Former United States presidential candidate Amy Klobuchar says she is dropping out of the running to be vice president and urging Democrat Joe Biden to select a woman of colour instead.
The white Minnesota senator, who had seen her prospects fall as racial tensions swept the nation, said on Thursday that she called the presumptive presidential nominee on Wednesday night and made the suggestion. Biden had already committed to choosing a woman as his running mate.More: US Muslims join calls for police reforms in wake of Floyd killing Protests after Black man killed by police in Atlanta George Floyd: Pressure mounts to remove police from US schools
"I think this is a moment to put a woman of colour on that ticket," Klobuchar said on the MSNBC television network. "If you want to heal this nation right now - my party, yes, but our nation - this is sure a hell of a way to do it."
Biden praised Klobuchar in a tweet on Thursday, citing her "grit and determination" and saying, "With your help, we're going to beat Donald Trump."
Klobuchar's chances at getting the VP nod diminished after the killing of George Floyd by a white police officer in Minneapolis. Klobuchar was a prosecutor years ago in the county that includes Minneapolis, and during that period, more than two dozen people - mostly minorities - died during encounters with police.
Floyd's death last month set off days of protests across the country and criticism that as the Minnesota county's top prosecutor, Klobuchar did not charge any of the officers involved in citizen deaths. Officer Derek Chauvin, who was charged with Floyd's murder, had been involved in one of those cases, the fatal 2006 shooting of a man accused of stabbing people and aiming a shotgun at police.
Chauvin's case went to a grand jury, as was customary practice for the office at the time, after Klobuchar was elected to the Senate and had left the county attorney's office. Mike Freeman, Klobuchar's successor as prosecutor, has said he made "all prosecutorial decisions" about Chauvin. But critics have pointed to the lack of prosecution as a reason Klobuchar should not be Biden's pick.
Klobuchar, 60, was among a large field of Democrats who had sought the 2020 presidential nomination, running as a pragmatic Midwesterner who has passed more than 100 bills. She dropped out and threw her support behind Biden before the crucial March 3 "Super Tuesday" contests after struggling to win support from Black voters, who are crucial to Democratic victories. Her best finish of the primary was in overwhelmingly white New Hampshire, where she came in third.
Democratic 2020 US presidential candidates Joe Biden, Senator Amy Klobuchar and Tom Steyer debate at the 10th Democratic 2020 presidential debate in Charleston, South Carolina [File: Jonathan Ernst/Reuters]
The third-term senator had to cancel one of the final rallies of her campaign after Black Lives Matter and other activists took the stage in Minnesota to protest against her handling of a murder case when she was the prosecutor that sent a Black teen to prison for life.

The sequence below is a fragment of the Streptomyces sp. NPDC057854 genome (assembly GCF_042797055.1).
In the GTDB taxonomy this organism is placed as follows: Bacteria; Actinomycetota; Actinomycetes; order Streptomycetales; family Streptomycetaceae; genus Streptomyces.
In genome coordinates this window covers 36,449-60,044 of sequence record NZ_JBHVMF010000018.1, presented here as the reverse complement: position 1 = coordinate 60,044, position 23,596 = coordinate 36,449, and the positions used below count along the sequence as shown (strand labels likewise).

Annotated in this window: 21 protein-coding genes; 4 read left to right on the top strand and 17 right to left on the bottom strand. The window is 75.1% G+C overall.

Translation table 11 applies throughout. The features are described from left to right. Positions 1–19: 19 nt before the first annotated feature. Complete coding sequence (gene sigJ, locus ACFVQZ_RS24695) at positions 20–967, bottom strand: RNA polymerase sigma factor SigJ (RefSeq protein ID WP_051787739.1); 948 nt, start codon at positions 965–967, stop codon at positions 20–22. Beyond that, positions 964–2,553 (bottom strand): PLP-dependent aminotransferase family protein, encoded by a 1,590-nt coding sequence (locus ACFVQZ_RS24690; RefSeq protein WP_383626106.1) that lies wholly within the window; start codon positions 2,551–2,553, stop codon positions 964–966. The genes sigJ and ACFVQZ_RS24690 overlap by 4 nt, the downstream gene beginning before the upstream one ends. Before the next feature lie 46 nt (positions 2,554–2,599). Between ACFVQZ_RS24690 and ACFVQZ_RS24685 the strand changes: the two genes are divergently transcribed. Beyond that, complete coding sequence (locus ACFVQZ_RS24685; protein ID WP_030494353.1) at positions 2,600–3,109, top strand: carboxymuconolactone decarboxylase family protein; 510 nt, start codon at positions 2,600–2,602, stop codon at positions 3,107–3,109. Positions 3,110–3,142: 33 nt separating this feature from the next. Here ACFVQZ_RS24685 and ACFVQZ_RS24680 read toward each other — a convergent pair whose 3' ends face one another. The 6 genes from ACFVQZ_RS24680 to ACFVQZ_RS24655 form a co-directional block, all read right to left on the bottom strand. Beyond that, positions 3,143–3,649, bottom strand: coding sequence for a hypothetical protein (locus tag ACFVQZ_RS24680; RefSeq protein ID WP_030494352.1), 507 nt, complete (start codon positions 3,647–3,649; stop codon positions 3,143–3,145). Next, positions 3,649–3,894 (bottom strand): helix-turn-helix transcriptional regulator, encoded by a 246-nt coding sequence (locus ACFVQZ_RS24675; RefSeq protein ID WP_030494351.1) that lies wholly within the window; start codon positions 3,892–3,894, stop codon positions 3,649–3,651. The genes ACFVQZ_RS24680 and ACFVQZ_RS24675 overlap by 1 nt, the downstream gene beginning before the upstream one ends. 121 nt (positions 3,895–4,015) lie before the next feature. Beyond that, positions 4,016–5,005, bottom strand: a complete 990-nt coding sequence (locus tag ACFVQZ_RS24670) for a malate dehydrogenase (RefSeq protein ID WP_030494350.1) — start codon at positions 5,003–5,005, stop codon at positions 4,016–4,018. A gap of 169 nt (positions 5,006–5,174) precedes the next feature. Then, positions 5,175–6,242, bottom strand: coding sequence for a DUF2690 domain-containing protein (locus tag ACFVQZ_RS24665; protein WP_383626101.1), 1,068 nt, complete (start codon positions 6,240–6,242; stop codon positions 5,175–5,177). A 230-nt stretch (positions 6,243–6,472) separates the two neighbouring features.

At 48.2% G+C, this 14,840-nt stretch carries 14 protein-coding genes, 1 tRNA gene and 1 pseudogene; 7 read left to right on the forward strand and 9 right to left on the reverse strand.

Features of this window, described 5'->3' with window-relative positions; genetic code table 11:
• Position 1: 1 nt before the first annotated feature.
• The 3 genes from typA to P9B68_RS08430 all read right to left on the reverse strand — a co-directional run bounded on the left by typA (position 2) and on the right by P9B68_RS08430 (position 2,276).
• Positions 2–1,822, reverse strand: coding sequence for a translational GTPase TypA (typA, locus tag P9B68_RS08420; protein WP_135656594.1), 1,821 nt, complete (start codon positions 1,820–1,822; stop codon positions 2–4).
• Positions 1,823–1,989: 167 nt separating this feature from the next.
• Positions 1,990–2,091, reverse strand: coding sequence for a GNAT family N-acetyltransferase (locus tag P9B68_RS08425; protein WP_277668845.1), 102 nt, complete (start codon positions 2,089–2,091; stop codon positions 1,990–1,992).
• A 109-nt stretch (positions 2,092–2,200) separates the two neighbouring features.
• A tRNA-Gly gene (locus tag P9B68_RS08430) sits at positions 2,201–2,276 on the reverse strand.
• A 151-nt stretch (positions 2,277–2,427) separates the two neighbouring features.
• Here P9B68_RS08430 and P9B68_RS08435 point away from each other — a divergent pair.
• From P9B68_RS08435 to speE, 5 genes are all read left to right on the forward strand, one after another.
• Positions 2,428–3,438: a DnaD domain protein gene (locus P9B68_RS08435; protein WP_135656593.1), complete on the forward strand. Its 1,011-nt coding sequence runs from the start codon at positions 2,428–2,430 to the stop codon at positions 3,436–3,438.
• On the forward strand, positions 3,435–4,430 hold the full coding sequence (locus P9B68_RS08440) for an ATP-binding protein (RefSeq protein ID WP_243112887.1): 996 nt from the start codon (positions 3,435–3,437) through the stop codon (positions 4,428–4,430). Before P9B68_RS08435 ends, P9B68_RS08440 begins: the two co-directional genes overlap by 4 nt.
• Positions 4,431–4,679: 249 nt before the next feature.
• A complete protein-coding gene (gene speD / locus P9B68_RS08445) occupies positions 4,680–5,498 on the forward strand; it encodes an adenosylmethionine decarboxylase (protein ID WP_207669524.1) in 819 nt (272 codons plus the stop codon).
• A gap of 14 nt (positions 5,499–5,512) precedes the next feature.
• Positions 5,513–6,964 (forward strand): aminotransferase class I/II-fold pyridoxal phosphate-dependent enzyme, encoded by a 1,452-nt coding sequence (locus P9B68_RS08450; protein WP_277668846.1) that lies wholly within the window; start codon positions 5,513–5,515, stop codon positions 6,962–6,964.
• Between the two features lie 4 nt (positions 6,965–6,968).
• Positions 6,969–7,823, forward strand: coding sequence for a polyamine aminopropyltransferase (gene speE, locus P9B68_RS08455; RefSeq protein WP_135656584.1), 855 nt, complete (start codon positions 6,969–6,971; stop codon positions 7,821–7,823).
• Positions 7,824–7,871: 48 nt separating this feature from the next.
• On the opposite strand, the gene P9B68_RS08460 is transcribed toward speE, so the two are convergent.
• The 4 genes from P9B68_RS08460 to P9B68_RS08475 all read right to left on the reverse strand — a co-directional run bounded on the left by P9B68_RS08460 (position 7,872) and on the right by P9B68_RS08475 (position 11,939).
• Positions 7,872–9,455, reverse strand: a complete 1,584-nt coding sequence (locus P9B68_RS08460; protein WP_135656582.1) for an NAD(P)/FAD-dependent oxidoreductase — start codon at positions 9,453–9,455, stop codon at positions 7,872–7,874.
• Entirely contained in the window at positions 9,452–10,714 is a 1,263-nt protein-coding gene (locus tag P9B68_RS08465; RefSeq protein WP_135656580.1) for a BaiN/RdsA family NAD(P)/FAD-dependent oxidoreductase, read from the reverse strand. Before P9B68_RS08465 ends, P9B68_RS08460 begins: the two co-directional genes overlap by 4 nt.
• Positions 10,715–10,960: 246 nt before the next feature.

US Congressman James Clyburn of South Carolina, a close Biden ally and Congress's highest-ranking Black lawmaker, said in the days after Floyd's death that he believed it made Klobuchar a less likely pick for vice president, though he said she is "absolutely" qualified for the job.
"This is very tough timing for her," Clyburn said.
Even before Floyd's death, activists were pushing Biden to consider a woman of colour, saying it would help build a multiracial coalition behind the Democratic ticket and motivate people - particularly younger voters - who may be underwhelmed by the 77-year-old former vice president's bid. The founder of She the People, a network of women of colour, called the news that Biden had asked Klobuchar to undergo formal vetting "a dangerous and reckless choice".
"To choose Klobuchar as vice president risks losing the very base the Democrats need to win, most centrally women of colour, and could be a fatal blow to the Democrats' chance to win the White House," Aimee Allison said in May.
Others wanted Biden to choose a more progressive candidate, who could bring in support from voters who backed Bernie Sanders and Elizabeth Warren in the primary. Like Biden, Klobuchar disagreed with Sanders and Warren during the campaign on major issues such as healthcare, calling "Medicare for All" unachievable and pushing instead for changes to the Affordable Care Act.
Democrats with knowledge of the process told The Associated Press news agency last week that Biden's search committee had narrowed the choices to as few as six serious contenders after initial interviews. Among the group still in contention: Warren, California Senator Kamala Harris and Susan Rice, who served as President Barack Obama's national security adviser. Warren is white; both Harris and Rice are Black.
Biden has said he will announce his VP decision by August 1.